In 1251, an embassy from the Republic of Novgorod to King Haakon IV Haakonson of Norway complained of clashes between the Norwegians and the Karelians in northern Finnmark. A Norwegian embassy was dispatched to Novgorod where a treaty (the original of which is unfortunately now lost) was signed to conclude a peace between the two countries, including the Novgorod tributary land of Karelia. The first fortification was erected by Haakon V Magnusson in 1306 and was called Varghøya. It is not known how long this fort was manned, but in 1307 the Archbishop of Trondhjem went to Vardøhus to consecrate the new Vardø Church. The earliest record still extant which defines the border between Norway and Russia is from 1326. In 1340, records show the Archbishop made further efforts to improve conditions there.
The second fortification to be built was in Østervågen (the 'East Bay') which was erected between 1450 and 1500. This fortification was rectangular with two corner bastions. It appears on various maps from the 14th and 15th century.The Captain of Vardøhus owned a share of the fishery.
By the 1730s, Vardøhus had become decrepit. The seat of government of Finnmark was transferred from Vardøhus to Altengaard. Major upgrades to the current fortress began in 1738. Vardøhus never saw enemy action until the 20th century. The last time the fortifications were on active anti-invasion duty was during the First World War. During the period from the beginning of the Second World War to the German invasion of Norway Vardøhus Fortress was an active unit under the command of Naval District no. 3 in Tromsø.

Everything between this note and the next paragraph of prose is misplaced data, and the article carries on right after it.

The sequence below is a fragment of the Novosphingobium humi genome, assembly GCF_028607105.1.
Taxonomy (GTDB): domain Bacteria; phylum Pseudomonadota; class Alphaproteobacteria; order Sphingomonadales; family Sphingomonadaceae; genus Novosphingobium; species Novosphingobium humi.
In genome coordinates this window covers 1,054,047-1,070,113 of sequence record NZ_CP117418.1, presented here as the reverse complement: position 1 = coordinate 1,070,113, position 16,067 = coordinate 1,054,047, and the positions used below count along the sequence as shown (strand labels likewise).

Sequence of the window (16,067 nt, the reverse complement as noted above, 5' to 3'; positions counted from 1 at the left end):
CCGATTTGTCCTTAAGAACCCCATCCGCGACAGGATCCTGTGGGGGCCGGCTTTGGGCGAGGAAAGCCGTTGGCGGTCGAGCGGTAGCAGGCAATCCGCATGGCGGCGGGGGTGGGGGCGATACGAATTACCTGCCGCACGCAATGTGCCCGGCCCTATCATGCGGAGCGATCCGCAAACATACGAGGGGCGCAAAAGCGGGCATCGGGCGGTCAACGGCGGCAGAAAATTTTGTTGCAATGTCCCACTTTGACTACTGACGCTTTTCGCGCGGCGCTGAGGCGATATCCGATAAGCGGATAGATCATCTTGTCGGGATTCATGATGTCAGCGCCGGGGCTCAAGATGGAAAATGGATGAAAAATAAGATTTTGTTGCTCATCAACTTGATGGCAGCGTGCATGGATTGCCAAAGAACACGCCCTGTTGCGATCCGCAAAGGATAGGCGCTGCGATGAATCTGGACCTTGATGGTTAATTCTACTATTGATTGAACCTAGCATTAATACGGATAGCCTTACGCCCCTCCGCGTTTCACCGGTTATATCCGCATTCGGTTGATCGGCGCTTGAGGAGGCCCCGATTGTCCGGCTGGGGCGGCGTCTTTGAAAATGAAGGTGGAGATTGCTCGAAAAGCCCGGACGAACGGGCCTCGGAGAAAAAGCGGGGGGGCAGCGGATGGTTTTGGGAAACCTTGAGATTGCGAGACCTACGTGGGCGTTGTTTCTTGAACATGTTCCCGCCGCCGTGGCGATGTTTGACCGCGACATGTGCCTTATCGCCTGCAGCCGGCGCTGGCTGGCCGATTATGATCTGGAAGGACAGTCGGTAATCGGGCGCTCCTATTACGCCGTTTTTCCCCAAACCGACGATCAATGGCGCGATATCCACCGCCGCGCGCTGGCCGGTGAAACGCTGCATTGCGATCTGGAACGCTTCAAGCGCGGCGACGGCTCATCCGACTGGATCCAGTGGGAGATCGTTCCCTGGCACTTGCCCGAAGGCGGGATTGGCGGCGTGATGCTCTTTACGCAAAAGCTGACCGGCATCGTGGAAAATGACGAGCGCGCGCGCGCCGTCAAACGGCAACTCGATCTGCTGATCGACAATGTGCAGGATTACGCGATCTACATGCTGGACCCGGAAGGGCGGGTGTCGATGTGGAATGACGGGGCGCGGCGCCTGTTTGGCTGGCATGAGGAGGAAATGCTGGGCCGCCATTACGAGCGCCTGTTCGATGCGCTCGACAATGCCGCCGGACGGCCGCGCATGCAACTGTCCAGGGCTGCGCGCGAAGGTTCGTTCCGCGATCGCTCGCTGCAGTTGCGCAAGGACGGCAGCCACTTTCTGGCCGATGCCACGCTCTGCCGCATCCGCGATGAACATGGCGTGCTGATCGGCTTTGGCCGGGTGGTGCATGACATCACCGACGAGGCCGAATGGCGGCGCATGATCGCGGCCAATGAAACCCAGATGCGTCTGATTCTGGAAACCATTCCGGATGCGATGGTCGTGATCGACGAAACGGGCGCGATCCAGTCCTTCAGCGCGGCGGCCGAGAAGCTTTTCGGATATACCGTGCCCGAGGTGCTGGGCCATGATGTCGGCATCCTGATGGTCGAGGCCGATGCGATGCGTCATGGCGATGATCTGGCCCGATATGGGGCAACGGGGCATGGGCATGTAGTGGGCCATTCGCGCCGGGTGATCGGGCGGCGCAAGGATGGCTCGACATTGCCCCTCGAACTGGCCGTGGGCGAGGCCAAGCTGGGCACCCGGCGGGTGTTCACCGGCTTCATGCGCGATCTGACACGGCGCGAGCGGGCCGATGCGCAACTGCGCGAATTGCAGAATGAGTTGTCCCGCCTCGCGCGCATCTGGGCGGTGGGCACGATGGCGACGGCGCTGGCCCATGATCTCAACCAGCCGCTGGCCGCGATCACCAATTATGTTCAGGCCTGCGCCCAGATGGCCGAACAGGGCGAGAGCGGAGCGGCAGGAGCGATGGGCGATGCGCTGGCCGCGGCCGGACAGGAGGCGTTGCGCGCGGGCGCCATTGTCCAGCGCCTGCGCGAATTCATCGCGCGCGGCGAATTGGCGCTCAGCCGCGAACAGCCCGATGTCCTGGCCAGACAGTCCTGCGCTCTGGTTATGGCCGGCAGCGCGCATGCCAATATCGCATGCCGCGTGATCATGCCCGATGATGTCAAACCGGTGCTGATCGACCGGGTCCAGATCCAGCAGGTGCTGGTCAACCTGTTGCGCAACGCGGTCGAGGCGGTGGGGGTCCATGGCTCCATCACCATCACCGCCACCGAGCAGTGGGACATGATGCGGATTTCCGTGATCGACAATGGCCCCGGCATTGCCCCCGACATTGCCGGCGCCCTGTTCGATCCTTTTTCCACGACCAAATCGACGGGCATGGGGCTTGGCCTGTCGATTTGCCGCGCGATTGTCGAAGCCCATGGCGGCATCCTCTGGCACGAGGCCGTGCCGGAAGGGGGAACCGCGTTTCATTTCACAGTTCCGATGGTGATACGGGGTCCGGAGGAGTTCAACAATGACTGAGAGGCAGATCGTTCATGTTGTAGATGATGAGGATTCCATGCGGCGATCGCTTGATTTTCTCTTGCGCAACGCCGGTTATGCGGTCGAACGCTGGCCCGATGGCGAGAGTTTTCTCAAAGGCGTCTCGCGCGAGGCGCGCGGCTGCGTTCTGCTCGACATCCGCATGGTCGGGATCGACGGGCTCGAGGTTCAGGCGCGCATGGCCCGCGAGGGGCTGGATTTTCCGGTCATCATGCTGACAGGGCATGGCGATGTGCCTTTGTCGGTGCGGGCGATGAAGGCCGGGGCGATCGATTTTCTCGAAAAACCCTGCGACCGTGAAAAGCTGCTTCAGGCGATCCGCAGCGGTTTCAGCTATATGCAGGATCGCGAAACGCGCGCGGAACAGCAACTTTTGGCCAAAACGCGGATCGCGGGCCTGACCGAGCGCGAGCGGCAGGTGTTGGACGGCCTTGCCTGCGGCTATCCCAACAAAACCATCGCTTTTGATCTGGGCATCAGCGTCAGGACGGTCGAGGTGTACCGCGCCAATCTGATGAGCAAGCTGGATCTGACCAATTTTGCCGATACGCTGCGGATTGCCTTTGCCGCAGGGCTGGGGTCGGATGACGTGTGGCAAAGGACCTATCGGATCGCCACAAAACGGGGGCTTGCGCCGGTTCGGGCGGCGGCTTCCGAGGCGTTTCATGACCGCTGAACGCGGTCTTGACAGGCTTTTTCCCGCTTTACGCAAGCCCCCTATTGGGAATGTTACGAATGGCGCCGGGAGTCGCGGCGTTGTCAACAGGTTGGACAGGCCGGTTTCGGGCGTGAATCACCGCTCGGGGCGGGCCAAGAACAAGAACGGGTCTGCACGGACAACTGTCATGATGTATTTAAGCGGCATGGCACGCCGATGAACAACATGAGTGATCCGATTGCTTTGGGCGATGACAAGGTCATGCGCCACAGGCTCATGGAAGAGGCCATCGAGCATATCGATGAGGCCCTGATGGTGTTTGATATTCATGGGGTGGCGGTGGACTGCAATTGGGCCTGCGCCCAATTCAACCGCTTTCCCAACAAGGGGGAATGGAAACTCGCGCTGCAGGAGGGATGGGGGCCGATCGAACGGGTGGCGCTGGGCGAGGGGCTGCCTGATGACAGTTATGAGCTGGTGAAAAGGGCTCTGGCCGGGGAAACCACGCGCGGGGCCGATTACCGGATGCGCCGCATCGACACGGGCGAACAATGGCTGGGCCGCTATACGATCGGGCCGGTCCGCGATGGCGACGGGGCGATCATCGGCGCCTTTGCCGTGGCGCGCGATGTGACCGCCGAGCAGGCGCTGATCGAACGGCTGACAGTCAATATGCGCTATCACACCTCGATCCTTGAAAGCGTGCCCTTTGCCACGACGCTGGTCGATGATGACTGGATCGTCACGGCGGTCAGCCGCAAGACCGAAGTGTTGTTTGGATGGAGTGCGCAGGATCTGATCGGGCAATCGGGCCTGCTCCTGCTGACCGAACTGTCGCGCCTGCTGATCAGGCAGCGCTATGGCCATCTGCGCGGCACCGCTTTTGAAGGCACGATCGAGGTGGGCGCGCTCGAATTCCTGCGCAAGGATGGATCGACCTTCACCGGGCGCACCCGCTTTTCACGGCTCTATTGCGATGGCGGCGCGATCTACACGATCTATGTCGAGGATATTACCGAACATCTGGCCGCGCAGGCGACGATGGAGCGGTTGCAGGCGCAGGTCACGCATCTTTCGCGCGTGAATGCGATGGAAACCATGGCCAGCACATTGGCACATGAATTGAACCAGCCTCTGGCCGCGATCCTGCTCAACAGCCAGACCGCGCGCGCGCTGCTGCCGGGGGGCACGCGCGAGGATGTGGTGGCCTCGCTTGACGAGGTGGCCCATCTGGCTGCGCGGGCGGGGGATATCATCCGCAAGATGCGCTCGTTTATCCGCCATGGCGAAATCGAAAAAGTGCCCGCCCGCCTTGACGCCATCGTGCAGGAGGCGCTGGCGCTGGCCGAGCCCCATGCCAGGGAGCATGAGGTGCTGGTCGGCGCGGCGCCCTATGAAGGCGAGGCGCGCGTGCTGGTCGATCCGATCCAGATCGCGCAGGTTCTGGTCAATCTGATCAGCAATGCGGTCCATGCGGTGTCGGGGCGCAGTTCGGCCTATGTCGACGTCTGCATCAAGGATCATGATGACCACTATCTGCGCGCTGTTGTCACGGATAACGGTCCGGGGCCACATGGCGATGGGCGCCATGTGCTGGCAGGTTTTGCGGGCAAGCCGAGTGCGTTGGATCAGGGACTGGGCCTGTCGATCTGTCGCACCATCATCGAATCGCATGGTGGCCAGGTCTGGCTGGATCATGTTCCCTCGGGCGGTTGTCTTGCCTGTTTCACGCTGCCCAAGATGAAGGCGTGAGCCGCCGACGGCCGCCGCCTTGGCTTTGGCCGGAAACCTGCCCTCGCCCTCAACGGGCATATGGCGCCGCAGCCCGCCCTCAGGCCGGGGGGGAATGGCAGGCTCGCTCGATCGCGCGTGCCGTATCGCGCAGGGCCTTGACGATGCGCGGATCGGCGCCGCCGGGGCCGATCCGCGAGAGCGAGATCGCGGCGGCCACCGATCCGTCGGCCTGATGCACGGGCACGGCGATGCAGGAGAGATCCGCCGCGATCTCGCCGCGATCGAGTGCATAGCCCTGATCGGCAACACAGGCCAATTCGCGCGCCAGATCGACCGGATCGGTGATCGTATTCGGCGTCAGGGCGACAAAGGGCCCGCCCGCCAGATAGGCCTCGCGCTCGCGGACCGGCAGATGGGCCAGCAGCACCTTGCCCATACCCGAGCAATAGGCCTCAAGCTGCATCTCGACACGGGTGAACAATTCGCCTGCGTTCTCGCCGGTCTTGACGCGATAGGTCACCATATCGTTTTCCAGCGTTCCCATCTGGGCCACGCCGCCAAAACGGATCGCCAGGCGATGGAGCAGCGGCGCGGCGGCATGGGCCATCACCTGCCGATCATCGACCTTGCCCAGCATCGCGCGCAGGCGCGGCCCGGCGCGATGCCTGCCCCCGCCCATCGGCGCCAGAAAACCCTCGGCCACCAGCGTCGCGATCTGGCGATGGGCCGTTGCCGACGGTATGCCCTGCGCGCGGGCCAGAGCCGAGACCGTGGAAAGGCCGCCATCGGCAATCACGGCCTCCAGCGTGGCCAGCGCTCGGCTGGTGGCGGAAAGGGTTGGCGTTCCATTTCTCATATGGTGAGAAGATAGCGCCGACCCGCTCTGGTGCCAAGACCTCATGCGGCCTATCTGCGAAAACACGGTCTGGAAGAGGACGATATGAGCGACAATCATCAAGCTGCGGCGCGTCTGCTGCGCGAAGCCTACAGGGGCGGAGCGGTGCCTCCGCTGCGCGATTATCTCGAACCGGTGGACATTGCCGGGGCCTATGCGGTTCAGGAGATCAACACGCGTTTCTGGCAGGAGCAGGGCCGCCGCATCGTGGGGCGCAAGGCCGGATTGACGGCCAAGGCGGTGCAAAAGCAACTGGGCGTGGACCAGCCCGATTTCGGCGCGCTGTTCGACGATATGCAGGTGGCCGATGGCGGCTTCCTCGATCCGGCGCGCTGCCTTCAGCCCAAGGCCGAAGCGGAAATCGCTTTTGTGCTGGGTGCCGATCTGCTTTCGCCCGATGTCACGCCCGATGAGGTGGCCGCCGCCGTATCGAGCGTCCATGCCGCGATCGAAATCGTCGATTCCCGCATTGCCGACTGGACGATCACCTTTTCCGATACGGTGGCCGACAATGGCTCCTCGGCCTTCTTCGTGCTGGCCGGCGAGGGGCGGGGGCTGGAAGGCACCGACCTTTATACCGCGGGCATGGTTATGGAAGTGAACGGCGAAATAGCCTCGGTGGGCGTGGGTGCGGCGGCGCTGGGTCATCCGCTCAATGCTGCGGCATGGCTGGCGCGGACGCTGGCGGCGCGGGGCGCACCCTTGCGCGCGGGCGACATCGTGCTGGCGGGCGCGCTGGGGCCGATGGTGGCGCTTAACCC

During the immediate post-war period, from 1945 to 1947, the fortress was demilitarised and used as a prison for people convicted of treason in the post-war legal purge. In 1947, Vardøhus was returned to fortress status manned by a commander and a few privates. The command of the fort is now the responsibility of the Royal Norwegian Navy, with a commander and four soldiers stationed there. Today the fort has few practical military purposes and serves primarily as a salute fortress, firing gun salutes on Norwegian Constitution Day (17 May), dissolution of the Union with Sweden Day (7 June) and on all royal birthdays.
The fortress is unique for the fact that on the winter day that the sun can again be seen from the fortress walls after the period of continuous darkness the fortress guns fire a two round salute. The gun shots announce to the school pupils of Vardø that they have the rest of the day off in celebration of the return of the sun.References:
The Trinity Lavra of St. Sergius is a world famous spiritual centre of the Russian Orthodox Church and a popular site of pilgrimage and tourism. It is the most important working Russian monastery and a residence of the Patriarch. This religious and military complex represents an epitome of the growth of Russian architecture and contains some of that architecture’s finest expressions. It exerted a profound influence on architecture in Russia and other parts of Eastern Europe.